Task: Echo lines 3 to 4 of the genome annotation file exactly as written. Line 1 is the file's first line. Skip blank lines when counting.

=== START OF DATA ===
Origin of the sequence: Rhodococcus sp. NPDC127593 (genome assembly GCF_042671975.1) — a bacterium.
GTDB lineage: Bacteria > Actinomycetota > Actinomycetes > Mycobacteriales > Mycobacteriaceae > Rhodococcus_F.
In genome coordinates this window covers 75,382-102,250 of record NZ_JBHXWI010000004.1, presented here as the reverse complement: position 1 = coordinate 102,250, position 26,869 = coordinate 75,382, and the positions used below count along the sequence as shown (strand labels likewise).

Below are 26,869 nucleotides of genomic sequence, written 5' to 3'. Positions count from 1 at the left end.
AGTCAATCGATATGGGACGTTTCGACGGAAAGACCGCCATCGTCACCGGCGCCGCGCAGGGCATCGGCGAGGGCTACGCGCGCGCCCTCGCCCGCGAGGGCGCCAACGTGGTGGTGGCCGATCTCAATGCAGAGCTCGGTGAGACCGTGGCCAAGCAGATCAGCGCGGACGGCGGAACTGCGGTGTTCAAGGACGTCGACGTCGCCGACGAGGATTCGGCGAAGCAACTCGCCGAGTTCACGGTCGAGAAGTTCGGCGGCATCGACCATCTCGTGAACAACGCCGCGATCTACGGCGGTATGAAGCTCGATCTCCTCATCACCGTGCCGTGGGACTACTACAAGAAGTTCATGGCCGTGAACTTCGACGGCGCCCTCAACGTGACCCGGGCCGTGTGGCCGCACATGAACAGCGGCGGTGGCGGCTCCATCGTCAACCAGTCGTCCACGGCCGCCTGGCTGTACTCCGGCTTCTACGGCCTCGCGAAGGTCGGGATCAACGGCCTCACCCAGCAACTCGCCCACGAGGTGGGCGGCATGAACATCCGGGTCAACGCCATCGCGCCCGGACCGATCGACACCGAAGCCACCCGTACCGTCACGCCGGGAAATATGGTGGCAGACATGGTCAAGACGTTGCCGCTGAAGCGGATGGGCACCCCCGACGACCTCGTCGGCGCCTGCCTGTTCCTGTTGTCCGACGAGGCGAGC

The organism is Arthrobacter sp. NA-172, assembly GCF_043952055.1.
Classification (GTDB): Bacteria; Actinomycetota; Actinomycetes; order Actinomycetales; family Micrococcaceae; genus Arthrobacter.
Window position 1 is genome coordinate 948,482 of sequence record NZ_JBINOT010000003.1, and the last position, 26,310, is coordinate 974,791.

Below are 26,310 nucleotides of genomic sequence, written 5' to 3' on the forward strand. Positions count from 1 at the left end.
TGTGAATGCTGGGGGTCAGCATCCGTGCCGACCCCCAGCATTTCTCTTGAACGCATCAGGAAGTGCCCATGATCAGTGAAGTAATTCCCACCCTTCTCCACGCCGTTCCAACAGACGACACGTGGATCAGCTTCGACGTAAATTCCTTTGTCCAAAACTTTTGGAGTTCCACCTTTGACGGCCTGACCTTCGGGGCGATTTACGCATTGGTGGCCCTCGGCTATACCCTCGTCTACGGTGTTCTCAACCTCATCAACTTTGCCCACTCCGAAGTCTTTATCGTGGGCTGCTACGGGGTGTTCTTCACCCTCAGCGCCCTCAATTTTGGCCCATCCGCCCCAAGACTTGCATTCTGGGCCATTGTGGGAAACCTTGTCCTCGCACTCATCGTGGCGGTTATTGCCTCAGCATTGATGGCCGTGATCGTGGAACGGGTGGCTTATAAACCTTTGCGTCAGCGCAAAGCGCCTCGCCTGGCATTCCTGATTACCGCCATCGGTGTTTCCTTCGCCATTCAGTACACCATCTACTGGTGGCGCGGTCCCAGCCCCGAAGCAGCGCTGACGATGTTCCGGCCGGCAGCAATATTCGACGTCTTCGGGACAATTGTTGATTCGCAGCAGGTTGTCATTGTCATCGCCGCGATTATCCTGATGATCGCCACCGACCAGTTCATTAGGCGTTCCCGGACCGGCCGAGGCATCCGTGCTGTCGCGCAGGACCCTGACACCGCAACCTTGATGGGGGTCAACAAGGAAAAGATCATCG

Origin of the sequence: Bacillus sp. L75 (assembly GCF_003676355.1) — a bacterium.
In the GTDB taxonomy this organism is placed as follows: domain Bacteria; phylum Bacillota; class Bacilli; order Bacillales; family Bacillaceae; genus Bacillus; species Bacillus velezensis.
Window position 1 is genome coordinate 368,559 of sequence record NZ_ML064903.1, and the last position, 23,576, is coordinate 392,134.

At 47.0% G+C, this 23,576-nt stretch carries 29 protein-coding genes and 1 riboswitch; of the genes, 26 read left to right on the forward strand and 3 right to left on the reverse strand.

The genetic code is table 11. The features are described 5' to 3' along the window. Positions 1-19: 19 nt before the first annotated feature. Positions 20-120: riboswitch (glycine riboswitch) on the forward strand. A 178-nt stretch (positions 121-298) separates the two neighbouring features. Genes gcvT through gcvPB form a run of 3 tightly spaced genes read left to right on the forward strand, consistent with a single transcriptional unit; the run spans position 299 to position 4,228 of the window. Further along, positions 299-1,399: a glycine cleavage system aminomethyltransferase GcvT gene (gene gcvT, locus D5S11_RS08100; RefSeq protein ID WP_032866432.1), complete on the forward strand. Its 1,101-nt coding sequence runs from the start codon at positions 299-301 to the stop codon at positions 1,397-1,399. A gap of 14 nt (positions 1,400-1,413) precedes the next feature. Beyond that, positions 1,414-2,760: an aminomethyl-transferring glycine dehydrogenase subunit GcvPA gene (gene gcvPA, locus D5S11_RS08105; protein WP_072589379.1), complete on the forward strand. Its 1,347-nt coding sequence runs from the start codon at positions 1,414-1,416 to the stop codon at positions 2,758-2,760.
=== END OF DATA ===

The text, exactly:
In genome coordinates this window covers 75,382-102,250 of record NZ_JBHXWI010000004.1, presented here as the reverse complement: position 1 = coordinate 102,250, position 26,869 = coordinate 75,382, and the positions used below count along the sequence as shown (strand labels likewise).

Below are 26,869 nucleotides of genomic sequence, written 5' to 3'. Positions count from 1 at the left end.